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Review of BRINGING UP BABY (Criterion) (Blu-ray)

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Grade:  A-/B+
Comedy
Would be PG

The dictionary says the noun “screwball” is a baseball pitch or “a crazy or eccentric person.” Baseball may be listed first, but when it comes to the adjective it’s all about film:  “crazy, absurd—relating to or denoting a style of fast-moving comedy film involving eccentric characters or ridiculous situations.”

The dictionary probably should have added, “See Bringing Up Baby,” because Howard Hawks’ 1938 comedy starring Katharine Hepburn, Cary Grant, a leopard and a dog is widely considered the quintessential screwball comedy.

Screwball comedies became popular as people could see the light at the end of the tunnel that had been the Great Depression. Often the films involved a romantic couple from different social classes, with one of them a screwball. Plots revolved around an unconventional “courtship” that began as annoyance and ended with attraction. In that respect they’re the quintessential “opposites attract” movies as well.

Screwball comedies are characterized by a flipped social script that featured women as the pursuer and men as passive or befuddled objects of desire. Basically, it was a comic twist on the femme fatale moviegoers saw in the film noir crime movies of the ‘20s and ‘30s. Fast talk and overlapping dialogue were also characteristics of the screwball comedy, as were farcical situations, mistaken identities and misunderstandings, physical comedy, witty and fast-paced plots, and “out-of-uniform” comic situations. What’s more, the “meet cute” that’s become a standard convention in romantic comedies was pioneered by screwball comedies.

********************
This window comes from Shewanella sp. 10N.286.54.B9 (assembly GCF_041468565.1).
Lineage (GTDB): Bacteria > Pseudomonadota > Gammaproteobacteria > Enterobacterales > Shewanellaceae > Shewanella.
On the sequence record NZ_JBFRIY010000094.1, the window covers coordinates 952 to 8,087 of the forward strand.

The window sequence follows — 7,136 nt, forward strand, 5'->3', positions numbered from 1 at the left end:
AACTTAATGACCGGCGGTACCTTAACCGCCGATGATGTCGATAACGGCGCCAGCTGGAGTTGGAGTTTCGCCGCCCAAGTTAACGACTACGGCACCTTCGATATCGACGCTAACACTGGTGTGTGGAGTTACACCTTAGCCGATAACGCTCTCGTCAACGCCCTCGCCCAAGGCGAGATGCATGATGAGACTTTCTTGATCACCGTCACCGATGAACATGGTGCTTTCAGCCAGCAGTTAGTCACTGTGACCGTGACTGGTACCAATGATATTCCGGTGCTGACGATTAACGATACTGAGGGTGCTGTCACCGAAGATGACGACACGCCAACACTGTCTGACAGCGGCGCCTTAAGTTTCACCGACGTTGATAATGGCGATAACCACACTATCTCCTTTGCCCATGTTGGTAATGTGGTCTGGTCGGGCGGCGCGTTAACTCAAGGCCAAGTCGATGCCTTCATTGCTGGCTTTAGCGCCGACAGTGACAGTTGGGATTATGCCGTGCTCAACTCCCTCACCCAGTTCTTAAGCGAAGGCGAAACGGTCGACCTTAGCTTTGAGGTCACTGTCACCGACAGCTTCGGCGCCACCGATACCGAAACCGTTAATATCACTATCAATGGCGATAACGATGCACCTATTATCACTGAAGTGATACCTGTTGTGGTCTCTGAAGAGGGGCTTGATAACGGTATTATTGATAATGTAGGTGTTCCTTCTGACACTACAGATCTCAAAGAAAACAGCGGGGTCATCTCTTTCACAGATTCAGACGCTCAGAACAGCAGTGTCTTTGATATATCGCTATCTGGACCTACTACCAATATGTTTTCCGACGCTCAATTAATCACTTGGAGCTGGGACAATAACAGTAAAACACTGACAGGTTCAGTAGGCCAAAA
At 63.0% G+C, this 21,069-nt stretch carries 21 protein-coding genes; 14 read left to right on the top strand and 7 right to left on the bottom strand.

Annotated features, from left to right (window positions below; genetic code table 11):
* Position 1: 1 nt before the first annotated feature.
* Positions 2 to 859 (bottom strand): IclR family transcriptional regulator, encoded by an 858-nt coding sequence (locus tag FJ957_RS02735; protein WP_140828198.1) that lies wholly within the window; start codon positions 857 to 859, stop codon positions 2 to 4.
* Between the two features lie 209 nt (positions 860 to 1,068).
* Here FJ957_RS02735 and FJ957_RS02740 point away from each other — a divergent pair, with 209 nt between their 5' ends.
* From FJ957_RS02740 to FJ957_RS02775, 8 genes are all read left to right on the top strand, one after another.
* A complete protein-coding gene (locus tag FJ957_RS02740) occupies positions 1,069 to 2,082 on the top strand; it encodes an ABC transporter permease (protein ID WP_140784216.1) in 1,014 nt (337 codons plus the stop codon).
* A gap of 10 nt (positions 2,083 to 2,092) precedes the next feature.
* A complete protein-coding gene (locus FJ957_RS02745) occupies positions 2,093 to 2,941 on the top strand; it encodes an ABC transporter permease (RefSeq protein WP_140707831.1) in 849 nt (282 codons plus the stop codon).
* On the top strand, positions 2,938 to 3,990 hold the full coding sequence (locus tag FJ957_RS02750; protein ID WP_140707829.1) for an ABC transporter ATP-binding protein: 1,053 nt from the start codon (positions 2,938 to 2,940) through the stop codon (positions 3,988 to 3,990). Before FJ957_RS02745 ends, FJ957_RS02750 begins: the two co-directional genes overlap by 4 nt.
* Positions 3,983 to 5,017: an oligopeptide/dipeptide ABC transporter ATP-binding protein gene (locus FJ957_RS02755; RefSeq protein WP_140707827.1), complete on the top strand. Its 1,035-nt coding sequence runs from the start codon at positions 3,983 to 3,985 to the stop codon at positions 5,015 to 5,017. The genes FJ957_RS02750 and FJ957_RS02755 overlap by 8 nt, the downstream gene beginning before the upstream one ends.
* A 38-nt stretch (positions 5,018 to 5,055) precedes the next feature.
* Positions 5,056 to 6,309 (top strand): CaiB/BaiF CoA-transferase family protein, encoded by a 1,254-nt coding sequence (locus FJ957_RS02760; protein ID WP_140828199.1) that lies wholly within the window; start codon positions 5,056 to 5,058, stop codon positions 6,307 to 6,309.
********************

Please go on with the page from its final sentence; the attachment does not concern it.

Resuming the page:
This one stars Katharine Hepburn, for whom the screenplay was written. Cary Grant was cast at the suggestion of director Hawks’ friend, the reclusive billionaire Howard Hughes. Bringing Up Baby took four months to shoot, as production was frequently delayed because Grant and Hepburn kept cracking each other up. It was Hepburn’s first comedy, and when she struggled with the fast talk it made Grant laugh, and that made her laugh. They generate an off-the-rail runaway train energy that the best screwball comedies have, and their energy is contagious.

Highly regarded now—it’s #97 on the American Film Institute’s 100 Greatest American Movies of All Time list—Bringing Up Baby bombed at the box office and ran for only a week after its Radio City Music Hall premier. Moviegoers just weren’t ready to accept dramatic actress Hepburn as a ditzy screwball. And she can be a lot to take.